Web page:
It is expected that Vietnam should prepare itself for this great opportunity as well as challenge.
Questions ‘Where is Vietnam now in the process of the Fourth Industrial Revolution?’, ‘What are other nations doing in this process?’, and ‘What should Vietnam do to successfully develop its digital economy as well as smart industry?’ were raised by Prime Minister Nguyen Xuan Phuc at the international exhibition ‘Smart Industry World 2017’ in Hanoi at the end of 2017.
By raising these questions, the Prime Minister wished that there would be not only a detailed report on Vietnam’s current position in implementing new technologies and developing smart industry but also an analysis of strengths and weaknesses, especially on human resources, the innovation and activeness of the private business sector.
Up till now, most of the major businesses with great potential on technology such as Viettel, VNPT, FPT, CMC, VNG have already announced that they are ready for the Fourth Industrial Revolution.
According to VNPT’s representative, being one of the founding members of the World Economic Forum (WEF), VNPT has had access to the content of this revolution since its early time (the first version in January of 2016).
The company has also had a chance to follow its every footstep through many meetings and forums of WEF. This helps VNPT to build its own general and human resources development strategies very early.
VNPT has already finished its development strategy for the period from 2017-2020, vision for 2030, in which it mentioned in details aims and specific necessary actions in this Fourth Industrial Revolution.
Viettel’s Deputy General Director Hoang Son said that in the last 13 years, Viettel has always concerned about how the Vietnamese people are able to conduct their own research and develop technology so as to keep up with other developed nations in the world.
With this in mind, the company has invested much into high-quality human resources and state-of-the-art facilities to be later awarded with many international-level products from its research, he said.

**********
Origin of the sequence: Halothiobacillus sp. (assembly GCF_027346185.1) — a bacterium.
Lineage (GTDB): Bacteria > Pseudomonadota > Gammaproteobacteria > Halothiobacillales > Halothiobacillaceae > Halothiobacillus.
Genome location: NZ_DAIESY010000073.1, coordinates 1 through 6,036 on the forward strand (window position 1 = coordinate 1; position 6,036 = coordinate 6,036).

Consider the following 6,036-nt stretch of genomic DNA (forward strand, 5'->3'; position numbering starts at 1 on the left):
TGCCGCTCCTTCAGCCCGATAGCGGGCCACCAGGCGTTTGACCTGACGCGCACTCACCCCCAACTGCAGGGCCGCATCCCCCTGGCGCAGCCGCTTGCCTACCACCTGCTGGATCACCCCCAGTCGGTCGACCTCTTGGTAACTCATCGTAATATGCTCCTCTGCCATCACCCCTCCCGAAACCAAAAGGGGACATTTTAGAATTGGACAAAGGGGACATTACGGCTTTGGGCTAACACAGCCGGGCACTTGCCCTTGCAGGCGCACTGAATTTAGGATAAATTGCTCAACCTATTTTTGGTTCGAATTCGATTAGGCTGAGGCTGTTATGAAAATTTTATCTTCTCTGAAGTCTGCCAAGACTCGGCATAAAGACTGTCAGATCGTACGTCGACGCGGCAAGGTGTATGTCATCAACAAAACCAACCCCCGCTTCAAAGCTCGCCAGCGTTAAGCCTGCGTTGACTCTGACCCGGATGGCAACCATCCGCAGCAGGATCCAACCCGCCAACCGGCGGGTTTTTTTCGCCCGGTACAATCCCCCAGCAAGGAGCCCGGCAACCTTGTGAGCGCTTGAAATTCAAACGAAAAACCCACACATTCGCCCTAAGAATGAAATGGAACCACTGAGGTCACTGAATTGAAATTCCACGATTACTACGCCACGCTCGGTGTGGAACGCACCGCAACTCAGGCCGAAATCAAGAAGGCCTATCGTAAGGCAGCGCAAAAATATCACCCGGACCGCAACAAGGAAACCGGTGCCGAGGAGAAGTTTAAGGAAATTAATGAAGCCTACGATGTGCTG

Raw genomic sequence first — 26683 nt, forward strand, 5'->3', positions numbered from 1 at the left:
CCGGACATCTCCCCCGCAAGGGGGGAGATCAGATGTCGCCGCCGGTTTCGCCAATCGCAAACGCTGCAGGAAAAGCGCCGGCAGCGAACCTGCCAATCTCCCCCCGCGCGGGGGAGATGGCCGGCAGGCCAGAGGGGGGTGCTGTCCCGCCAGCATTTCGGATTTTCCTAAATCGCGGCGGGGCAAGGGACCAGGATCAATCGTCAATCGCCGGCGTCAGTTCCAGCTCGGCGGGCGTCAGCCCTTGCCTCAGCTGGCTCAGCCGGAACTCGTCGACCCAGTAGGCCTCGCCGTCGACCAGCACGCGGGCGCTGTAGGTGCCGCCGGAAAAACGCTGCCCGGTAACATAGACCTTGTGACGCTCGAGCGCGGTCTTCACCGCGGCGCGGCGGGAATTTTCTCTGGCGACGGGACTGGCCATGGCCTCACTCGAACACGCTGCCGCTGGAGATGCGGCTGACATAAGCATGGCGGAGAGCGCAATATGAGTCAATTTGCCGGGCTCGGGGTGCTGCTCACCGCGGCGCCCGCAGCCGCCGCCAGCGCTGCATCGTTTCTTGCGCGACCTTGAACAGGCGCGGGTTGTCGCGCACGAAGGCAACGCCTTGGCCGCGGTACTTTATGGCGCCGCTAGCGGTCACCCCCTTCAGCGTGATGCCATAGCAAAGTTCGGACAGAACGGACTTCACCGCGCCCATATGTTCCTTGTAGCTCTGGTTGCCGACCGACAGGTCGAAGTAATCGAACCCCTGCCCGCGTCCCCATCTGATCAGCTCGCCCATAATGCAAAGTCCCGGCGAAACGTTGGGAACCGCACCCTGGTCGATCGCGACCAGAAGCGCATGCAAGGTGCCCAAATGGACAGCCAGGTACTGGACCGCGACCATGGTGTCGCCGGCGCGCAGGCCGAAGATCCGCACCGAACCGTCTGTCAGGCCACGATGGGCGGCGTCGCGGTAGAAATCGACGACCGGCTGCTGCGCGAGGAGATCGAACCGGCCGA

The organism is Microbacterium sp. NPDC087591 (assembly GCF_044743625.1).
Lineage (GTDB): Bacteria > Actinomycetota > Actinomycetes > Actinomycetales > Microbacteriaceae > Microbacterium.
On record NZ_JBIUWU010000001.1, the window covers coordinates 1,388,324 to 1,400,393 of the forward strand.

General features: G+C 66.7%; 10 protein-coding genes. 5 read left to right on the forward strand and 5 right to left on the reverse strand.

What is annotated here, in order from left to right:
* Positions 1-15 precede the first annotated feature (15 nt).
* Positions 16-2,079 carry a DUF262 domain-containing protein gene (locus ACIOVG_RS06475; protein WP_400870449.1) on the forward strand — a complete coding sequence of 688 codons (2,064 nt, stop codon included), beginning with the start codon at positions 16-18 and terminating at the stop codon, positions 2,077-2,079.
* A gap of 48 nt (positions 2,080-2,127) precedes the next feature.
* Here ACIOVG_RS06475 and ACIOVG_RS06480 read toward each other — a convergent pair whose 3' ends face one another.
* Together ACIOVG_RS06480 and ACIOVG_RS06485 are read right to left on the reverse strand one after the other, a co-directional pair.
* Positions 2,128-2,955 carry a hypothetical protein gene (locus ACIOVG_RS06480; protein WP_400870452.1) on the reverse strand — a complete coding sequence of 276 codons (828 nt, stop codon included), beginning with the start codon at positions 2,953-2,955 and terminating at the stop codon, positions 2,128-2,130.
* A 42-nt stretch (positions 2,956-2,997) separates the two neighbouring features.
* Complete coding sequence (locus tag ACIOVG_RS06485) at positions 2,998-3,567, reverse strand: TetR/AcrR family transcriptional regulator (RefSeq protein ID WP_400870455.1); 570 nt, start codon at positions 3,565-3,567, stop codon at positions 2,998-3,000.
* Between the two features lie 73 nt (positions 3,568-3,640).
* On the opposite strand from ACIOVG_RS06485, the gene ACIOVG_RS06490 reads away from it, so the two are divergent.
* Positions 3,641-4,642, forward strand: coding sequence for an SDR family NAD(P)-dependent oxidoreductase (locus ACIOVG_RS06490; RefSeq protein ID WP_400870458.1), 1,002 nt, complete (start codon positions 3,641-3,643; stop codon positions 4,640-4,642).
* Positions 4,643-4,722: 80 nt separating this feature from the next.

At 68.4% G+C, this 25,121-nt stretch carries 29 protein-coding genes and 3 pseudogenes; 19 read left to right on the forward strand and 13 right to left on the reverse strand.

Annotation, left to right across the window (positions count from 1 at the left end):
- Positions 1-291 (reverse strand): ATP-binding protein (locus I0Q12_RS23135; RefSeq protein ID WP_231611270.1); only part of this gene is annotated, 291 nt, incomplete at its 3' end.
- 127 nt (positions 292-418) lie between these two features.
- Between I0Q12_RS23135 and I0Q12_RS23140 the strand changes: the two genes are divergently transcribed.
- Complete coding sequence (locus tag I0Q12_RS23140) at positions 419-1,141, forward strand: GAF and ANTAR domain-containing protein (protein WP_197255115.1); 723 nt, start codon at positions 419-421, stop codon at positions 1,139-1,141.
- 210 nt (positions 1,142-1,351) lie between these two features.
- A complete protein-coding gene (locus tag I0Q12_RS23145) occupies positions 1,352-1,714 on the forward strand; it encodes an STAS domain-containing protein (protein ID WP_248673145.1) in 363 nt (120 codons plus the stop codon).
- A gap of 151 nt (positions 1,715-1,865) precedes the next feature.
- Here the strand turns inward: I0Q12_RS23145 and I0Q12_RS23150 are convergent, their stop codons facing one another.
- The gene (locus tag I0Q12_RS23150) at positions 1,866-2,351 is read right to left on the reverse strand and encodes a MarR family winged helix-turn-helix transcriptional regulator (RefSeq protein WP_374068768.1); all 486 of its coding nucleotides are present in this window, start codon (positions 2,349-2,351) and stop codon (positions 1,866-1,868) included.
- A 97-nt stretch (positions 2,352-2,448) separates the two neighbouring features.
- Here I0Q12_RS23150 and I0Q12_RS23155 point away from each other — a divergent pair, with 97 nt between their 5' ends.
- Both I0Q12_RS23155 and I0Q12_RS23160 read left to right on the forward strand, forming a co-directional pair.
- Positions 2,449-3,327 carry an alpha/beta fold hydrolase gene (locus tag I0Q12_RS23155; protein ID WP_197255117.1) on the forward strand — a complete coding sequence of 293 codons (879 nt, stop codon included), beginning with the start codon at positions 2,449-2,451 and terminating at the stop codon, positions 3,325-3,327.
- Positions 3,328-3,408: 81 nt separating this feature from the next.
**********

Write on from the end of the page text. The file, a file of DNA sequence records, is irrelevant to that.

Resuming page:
“The on-going development and non-stop evolution of technology can make any sluggish nation lag far behind other nations in Industry 4.0. At the moment, Viettel is ready to join in the Fourth Industrial Revolution,” confirmed Mr. Hoang Son.
According to president of country’s leading digital group FPT Truong Gia Binh, the company is in the process of digitalizing its businesses and administration in order to boost its effectiveness. Until now, FPT has formed partnership with leading international companies of the Fourth Industrial Revolution like IBM, Microsoft, AWS, Siemens.
Together with these enterprises, FPT is building new technological platforms. It not only creates applications on existing platforms but also receives orders to make 4.0-technology platforms from international giants of banking, automobile, aviation, and telecommunication industries.
Mr. Binh said that since this 4.0 technology is quite new, many people are frustrated when identifying what to do, whom to do with, or how to do.
It is important, therefore, to build a clear national strategy based on this revolution as soon as possible because it can affect both businesses and the competitiveness advantage of Vietnam.
At the end of 2017, leaders of the Ministry of Science and Technology, along with the Ministry of Information and Communications, held a meeting on the implementation of Directive No.16 issued by the Prime Minister on the strengthening of the ability to access the Fourth Industrial Revolution.
In the event, those leaders agreed that in the previous industrial revolutions, Vietnam had played the role of customer only. However, in this revolution, the country needs a clear development strategy to become a supplier.
According to Deputy Minister of Science and Technology Pham Dai Duong, the Fourth Industrial Revolution means IoT, big data, robot, 3D printing, artificial intelligence, all of which can never be implemented individually but cooperatively among various industries.
Therefore, three ministries considered the foundation of Industry 4.0 including Science and Technology, Information and Communications, and Education and Training have to work closely with other ministries to create a good scenario and national strategy in order to take advantage of this Fourth Industrial Revolution.
The Directive No.16 firmly says that if Vietnam cannot keep up with the development speed of the local area as well as the world, it will have to face severe challenges and undesirable results such as technological lag, decreasing production and business, surplus of low-level human resources which can easily destroy the traditional labor market and can negatively affect economic as well as social status, information unsafety, copyright breach, and lack of high-quality workers.
In other words, without a suitable strategy, Vietnam, especially its enterprises, finds it difficult to keep pace with or adapt to the industry when it reaches the peak of its path.